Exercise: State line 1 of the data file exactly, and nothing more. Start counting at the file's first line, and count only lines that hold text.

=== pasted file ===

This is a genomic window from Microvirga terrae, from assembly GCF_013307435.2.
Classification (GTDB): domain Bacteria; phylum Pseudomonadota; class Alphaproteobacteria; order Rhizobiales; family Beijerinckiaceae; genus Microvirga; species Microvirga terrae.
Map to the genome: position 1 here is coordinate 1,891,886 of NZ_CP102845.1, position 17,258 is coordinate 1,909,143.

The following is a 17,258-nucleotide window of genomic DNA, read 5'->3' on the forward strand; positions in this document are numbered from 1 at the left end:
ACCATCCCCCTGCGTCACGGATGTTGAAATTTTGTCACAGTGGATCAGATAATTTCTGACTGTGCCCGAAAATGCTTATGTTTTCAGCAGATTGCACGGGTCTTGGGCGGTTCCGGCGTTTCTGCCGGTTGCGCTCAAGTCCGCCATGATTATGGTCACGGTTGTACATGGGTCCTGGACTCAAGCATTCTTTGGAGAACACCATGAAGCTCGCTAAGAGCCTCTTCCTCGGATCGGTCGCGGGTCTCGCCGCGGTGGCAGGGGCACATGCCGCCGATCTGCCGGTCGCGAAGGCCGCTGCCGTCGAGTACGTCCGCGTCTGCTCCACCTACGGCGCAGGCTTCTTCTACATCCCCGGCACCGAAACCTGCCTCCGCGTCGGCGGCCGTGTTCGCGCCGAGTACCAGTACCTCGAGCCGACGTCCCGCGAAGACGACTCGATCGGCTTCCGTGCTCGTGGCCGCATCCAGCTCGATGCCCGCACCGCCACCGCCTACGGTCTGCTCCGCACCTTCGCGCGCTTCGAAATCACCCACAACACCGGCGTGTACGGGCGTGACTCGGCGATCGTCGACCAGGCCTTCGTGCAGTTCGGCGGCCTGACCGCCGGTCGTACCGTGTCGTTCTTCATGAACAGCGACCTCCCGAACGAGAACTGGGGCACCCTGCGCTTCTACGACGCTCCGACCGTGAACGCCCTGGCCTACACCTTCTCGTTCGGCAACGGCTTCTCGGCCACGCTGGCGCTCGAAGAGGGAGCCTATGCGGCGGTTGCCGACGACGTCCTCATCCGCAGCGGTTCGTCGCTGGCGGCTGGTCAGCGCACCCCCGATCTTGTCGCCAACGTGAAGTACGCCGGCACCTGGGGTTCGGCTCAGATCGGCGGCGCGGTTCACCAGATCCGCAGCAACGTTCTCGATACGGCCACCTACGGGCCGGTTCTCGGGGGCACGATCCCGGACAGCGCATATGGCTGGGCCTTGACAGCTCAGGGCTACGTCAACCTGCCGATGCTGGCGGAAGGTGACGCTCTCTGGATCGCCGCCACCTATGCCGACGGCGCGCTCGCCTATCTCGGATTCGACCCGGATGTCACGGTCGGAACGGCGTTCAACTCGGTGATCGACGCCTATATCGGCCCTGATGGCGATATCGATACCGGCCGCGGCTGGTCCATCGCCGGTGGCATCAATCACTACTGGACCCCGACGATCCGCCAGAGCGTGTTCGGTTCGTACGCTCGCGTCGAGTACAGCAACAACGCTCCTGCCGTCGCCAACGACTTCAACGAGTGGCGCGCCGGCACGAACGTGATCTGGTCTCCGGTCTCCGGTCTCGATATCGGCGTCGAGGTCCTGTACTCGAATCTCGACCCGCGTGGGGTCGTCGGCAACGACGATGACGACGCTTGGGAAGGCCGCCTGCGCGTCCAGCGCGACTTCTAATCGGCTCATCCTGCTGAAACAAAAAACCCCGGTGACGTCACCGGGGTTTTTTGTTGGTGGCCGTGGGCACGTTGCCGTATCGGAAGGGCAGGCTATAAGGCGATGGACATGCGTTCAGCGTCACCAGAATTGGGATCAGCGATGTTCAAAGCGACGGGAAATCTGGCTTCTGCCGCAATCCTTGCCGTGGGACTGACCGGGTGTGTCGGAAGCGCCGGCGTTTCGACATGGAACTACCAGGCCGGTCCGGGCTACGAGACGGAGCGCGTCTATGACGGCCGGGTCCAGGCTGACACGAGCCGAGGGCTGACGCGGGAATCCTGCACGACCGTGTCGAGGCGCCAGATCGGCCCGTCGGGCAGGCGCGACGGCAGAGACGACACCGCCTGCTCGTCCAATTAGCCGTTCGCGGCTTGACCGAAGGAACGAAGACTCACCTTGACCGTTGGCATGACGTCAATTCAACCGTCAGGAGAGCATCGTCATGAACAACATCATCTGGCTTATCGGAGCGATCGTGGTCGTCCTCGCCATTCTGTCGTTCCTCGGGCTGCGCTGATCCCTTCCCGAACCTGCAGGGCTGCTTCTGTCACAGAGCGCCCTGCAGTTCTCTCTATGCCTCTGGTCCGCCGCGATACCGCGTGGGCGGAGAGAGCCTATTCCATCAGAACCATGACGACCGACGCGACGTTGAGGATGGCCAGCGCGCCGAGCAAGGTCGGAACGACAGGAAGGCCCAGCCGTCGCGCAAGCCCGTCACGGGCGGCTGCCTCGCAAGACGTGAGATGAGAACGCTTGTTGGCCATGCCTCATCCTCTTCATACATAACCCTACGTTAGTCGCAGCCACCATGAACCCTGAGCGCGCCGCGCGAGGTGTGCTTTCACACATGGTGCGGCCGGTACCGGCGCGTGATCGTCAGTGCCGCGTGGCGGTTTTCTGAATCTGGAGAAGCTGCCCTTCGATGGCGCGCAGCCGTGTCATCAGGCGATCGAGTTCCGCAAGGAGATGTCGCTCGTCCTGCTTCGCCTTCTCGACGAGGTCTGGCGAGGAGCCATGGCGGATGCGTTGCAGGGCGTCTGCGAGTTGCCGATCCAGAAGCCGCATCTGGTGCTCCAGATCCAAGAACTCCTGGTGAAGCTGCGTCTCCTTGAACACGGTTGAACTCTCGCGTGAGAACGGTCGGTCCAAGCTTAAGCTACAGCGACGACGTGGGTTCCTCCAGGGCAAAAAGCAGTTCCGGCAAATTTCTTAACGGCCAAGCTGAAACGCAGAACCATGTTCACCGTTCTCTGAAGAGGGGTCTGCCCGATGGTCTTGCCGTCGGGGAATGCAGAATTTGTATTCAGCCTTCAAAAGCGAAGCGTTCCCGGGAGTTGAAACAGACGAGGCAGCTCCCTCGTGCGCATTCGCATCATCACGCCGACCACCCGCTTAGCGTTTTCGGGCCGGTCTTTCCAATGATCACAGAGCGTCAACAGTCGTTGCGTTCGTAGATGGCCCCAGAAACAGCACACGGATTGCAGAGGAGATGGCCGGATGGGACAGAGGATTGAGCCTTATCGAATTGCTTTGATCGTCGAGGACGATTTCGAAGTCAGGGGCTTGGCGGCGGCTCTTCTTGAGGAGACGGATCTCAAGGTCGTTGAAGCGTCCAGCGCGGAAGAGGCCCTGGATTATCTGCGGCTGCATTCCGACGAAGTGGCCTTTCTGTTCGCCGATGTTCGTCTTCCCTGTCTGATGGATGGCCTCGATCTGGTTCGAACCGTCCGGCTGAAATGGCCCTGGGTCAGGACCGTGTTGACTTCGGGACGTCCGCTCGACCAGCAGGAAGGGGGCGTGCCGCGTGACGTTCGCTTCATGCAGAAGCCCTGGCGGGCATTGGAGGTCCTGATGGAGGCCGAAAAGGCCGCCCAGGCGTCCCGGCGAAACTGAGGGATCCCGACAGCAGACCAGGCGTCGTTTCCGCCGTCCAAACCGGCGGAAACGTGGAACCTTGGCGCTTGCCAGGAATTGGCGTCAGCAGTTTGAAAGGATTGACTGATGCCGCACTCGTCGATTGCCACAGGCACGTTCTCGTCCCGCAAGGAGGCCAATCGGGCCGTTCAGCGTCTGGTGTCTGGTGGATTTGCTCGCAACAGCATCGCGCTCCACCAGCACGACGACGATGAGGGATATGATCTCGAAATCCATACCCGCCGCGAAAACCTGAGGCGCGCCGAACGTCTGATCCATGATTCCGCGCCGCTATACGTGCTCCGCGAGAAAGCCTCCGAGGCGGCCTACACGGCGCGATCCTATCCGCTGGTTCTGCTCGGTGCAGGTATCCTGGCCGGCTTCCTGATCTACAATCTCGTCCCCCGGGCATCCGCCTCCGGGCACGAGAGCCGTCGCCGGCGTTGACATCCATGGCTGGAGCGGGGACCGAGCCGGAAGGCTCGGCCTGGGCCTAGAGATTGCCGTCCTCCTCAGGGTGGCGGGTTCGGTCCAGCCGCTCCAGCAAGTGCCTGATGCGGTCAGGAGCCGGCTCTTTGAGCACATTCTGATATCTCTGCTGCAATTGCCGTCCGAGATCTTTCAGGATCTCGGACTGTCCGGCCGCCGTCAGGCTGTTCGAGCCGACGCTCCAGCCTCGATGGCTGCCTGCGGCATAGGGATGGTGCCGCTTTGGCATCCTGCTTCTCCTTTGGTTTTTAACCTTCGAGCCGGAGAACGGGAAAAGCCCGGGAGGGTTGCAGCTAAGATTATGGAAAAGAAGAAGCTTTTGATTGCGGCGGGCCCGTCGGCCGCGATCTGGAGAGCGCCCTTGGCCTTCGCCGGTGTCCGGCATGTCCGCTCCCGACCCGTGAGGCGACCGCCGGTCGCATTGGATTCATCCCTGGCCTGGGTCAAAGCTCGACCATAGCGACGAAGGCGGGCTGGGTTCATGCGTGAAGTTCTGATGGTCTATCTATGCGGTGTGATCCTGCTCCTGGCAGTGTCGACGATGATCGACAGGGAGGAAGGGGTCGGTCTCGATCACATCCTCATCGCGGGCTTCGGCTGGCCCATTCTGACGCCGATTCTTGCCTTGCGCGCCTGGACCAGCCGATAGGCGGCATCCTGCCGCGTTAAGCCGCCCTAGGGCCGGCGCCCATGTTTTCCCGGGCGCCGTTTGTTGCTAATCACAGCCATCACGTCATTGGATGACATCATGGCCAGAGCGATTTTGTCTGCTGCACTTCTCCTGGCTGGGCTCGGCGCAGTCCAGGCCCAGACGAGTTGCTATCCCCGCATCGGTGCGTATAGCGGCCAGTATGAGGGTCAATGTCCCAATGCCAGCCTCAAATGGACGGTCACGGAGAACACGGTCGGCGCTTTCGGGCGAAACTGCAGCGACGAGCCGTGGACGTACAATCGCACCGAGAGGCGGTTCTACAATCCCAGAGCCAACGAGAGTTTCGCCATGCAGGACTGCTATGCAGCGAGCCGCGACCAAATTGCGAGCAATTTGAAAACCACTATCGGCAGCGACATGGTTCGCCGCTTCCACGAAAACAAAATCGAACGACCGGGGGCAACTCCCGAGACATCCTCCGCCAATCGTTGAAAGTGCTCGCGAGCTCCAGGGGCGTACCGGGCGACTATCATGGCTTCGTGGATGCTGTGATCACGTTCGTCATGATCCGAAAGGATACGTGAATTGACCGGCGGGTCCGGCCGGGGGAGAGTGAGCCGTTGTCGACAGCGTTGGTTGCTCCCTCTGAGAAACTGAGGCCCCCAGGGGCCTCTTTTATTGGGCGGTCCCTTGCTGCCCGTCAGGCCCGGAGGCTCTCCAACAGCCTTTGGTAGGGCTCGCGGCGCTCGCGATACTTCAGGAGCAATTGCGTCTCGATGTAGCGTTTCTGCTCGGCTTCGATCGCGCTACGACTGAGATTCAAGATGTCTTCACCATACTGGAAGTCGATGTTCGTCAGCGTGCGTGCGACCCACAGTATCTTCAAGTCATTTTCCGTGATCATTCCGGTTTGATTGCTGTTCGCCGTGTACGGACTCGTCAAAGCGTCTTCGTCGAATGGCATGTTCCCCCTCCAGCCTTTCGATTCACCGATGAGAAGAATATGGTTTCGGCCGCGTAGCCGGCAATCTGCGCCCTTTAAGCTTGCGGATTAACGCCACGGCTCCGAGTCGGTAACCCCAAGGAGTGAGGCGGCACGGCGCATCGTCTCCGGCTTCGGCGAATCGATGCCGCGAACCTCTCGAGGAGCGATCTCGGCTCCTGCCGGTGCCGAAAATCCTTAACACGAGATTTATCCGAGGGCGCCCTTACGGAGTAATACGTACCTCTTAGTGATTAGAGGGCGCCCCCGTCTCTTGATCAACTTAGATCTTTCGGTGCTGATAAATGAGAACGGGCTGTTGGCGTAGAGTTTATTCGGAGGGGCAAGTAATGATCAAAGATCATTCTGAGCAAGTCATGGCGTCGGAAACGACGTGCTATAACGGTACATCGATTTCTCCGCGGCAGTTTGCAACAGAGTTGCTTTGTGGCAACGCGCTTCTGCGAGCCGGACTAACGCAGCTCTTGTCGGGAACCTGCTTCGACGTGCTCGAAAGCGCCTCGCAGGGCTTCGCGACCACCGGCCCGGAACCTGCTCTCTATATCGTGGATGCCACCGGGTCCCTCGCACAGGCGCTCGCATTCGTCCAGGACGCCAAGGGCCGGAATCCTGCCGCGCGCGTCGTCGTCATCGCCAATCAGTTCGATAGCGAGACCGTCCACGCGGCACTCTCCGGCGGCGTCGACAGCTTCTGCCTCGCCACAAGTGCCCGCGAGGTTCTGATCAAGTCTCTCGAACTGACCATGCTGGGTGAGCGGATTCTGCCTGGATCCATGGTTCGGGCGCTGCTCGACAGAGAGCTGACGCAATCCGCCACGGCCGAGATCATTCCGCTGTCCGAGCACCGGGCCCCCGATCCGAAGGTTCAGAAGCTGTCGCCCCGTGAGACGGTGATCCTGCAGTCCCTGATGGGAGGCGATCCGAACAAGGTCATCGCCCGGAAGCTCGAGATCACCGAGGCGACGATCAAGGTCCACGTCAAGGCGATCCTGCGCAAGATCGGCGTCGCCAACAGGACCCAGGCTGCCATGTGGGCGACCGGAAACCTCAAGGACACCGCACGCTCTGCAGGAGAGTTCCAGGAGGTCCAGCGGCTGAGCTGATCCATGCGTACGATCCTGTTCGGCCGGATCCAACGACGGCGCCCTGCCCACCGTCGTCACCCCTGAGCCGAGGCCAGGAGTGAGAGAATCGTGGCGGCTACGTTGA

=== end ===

This is a genomic window from Microvirga terrae, from assembly GCF_013307435.2.